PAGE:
In or about October 2011, ECSO informed Plaintiff of the August 2011 search. (Id. ¶ 38). Plaintiff presented a grievance to ECSO Lieutenant Marvin Morton about the search, and Morton promised to "look into it." (Id. ¶ 39). Plaintiff alleges that Under-Sheriff Keema's investigation into the illegal search on behalf of ECSO was intentionally deficient. (See id. ¶ 40). However, Sheriff Pitts and Under-Sheriff Keema ultimately "sustained" the investigation, meaning they found that an illegal search had occurred; still, as is their usual custom and practice, they refused to properly punish Hester, but rather downplayed his illegal conduct in order to shield him from civil liability and criminal prosecution, giving him only a written reprimand and three days unpaid leave. (Id. ¶ 41).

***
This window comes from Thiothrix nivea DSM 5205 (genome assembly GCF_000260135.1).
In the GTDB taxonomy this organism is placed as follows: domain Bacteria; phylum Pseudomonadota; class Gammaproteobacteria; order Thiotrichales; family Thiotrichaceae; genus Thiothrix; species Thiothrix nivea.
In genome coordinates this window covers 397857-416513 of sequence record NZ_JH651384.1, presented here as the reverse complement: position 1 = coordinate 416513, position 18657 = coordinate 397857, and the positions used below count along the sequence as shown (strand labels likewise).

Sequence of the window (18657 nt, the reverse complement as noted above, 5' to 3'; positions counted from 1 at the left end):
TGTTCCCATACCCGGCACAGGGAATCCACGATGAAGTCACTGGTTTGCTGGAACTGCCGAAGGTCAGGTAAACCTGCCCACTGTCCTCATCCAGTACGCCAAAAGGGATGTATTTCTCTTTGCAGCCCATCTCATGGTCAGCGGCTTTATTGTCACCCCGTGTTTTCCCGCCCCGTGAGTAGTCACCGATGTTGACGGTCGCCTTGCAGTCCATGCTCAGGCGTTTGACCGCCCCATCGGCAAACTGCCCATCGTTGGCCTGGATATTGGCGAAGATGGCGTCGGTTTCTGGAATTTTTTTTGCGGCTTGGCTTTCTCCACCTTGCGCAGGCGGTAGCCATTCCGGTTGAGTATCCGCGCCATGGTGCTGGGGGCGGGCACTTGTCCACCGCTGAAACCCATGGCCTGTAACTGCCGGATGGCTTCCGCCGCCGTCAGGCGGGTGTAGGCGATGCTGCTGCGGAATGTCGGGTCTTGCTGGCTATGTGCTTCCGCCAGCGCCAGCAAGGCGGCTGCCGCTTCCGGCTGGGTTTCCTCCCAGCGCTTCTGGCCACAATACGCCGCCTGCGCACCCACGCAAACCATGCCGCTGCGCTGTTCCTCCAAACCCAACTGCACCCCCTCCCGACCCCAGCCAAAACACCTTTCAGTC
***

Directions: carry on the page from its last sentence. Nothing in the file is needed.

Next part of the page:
C. The Second Search
On or about October 25, 2011, Munson, accompanied by former ECSO Deputy Steve Church, while in uniform and without a warrant, picked the lock to an exterior door of the Center. (Id. ¶ 43). Munson and Church became trapped when a door locked behind them that they could not reopen, so they called Moore to free them. (Id. ¶ 44). Munson had broken into the Center multiple times in the past in order to teach deputies how to break into buildings. (Id. ¶ 45). Plaintiff consented to neither search, and Forsberg did not authorize either of them. (Id. ¶¶ 36-37, 46-47).
D. Hester's Defamation of Plaintiff